Presentation on theme: "“ Deeds not Words” The Fight for the Right to Vote."— Presentation transcript:
“ Deeds not Words” The Fight for the Right to Vote
Women and the Vote Aims: Identify the reasons why women did not have the vote. Identify the reasons why women did not have the vote. Outline two groups who campaigned for change – the Suffragists and the Suffragettes. Outline two groups who campaigned for change – the Suffragists and the Suffragettes.
Key Words Democracy: All adults have the right to take part in regular, fair and free elections. Suffrage: The right to vote Franchise: The right to vote Militant: Prepared to use violence
Extension of the Franchise In the 19 th Century Britain was not a democracy. Three great reform acts 1832, 1867 and 1884 gradually extended the franchise to most men. Women were not allowed to vote at all.
Votes for Women Women were treated as second class citizens. Their role was to be a good wife and mother. Men argued women were too emotional and irrational to be trusted with the vote. They could not legally own property and her belongings automatically became the property of her husband. Society looked down on divorce and it was almost impossible to escape an unhappy marriage. Women knew they would never achieve equality with men unless they had the vote.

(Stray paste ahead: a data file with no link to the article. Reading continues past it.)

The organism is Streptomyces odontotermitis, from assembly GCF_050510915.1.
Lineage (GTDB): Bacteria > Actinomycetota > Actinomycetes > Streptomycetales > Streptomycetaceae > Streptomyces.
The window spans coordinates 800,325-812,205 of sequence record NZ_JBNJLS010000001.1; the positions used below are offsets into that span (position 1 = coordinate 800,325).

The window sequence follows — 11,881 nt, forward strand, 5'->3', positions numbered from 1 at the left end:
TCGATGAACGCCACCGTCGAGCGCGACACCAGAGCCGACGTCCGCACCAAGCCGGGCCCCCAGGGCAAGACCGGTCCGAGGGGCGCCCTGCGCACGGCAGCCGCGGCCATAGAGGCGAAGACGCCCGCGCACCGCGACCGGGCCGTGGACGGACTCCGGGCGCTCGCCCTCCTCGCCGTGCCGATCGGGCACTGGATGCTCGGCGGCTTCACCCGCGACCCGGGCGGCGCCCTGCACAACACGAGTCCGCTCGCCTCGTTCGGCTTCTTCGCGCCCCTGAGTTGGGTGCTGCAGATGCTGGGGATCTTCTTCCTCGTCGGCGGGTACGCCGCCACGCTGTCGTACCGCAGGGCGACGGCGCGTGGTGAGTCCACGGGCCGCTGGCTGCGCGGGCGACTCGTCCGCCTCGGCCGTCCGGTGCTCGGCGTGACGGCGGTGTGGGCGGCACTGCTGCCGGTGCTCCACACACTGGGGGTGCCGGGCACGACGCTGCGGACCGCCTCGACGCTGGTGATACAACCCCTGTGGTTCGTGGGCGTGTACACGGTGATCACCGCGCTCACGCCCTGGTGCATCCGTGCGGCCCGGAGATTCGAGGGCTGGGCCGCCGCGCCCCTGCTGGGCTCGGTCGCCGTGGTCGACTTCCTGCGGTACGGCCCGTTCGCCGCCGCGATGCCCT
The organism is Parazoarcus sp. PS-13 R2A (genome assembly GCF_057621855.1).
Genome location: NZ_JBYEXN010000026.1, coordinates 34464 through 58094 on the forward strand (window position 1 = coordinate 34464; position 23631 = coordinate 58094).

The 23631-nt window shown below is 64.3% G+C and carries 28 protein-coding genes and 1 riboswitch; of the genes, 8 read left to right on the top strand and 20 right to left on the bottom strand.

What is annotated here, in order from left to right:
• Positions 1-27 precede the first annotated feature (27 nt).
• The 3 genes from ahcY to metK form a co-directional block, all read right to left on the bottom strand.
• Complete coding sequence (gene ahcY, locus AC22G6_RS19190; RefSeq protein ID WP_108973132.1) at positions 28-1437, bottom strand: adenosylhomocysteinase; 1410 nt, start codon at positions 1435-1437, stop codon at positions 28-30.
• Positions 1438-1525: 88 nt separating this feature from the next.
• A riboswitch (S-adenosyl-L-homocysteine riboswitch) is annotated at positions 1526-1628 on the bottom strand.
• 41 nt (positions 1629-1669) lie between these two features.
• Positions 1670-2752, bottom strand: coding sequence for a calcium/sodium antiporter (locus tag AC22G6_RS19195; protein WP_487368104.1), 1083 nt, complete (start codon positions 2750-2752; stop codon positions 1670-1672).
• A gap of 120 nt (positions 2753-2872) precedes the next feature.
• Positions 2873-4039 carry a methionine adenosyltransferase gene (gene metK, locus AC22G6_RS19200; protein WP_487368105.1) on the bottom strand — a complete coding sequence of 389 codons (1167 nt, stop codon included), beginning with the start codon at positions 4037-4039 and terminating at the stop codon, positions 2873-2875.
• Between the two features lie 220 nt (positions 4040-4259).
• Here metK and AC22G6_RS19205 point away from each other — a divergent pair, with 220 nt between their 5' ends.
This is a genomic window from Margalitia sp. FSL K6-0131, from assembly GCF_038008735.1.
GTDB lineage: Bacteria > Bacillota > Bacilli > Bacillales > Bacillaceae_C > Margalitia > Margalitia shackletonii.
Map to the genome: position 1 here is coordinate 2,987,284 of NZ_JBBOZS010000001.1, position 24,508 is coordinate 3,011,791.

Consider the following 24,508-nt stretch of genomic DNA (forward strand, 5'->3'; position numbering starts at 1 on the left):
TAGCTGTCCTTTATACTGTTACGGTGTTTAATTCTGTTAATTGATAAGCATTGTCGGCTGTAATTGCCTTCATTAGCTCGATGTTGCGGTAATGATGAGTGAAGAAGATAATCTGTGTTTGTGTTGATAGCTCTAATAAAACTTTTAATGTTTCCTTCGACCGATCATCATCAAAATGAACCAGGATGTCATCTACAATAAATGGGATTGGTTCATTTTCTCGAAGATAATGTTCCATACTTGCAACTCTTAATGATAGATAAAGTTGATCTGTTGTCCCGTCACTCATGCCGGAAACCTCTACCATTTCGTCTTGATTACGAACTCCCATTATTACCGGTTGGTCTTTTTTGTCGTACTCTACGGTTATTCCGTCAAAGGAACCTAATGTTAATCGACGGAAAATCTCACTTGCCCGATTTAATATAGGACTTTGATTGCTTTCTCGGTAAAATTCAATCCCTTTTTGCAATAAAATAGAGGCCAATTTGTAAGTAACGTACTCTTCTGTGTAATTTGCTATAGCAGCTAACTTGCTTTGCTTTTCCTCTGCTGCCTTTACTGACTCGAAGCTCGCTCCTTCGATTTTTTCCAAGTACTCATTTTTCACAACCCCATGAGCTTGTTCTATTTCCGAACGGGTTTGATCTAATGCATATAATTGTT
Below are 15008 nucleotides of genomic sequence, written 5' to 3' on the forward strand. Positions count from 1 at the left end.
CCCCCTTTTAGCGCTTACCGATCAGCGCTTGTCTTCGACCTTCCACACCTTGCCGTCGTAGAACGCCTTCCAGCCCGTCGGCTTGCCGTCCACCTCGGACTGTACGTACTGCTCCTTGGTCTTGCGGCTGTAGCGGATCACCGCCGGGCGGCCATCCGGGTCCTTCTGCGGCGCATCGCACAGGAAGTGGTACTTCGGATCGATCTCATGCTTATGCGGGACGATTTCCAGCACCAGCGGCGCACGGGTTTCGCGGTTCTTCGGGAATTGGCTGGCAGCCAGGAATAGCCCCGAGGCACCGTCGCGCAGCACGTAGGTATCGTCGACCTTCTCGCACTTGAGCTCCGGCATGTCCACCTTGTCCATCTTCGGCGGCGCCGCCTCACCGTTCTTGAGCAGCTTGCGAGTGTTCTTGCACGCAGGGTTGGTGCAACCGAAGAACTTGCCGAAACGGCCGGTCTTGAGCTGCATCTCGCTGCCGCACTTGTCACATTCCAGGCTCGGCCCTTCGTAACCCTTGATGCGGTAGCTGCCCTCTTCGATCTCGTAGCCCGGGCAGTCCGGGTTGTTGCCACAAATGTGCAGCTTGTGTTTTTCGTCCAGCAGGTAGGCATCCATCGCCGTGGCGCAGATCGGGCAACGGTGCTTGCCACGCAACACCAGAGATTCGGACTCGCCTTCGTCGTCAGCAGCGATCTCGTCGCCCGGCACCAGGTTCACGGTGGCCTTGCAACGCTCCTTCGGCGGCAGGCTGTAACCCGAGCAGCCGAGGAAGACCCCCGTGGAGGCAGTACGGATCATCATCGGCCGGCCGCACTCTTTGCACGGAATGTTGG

The Suffragists In 1867 MP John Stuart Mill proposed that women should be given the vote. This was rejected. Women Suffragists, who were mainly middle class campaigned peacefully through letters and petitions hoping to persuade the government to change its mind. In 1897 all the women’s suffrage societies joined together in the National Union of Women’s Suffrage Societies (NUWSS) led by Millicent Fawcett.
Suffragette Sources On the next couple of slides you will examine different sources about the Suffragettes. How useful are these sources as evidence of the Suffragettes campaign to get votes for women?
Date Detail Authorship PurposeLimitation Suffragette Poster 1910
On 2 July 1909, Marion Wallace Dunlop went on hunger strike because she was treated like an ordinary criminal. After 91 hours without food she was released. In September, the Home Secretary ordered force feeding. Many people were horrified at the cruelty of the Government. An extract from ‘Scotland and Britain’ by Sandra Chalmers and Larry Cheyne (2004). AuthorshipDate Detail Purpose Accuracy
The WSPU In 1903 frustrated by their lack of success, Emmeline Pankhurst and her daughter Christabel broke away from the NUWSS and formed their own suffrage movement the Women’s Social and Political Union.
Tactics The main aim of the WSPU was to attract publicity. Initially women disrupted political meetings, held demonstrations and devised publicity stunts like chaining themselves to the railings at Downing Street. They did get publicity but they were often ridiculed.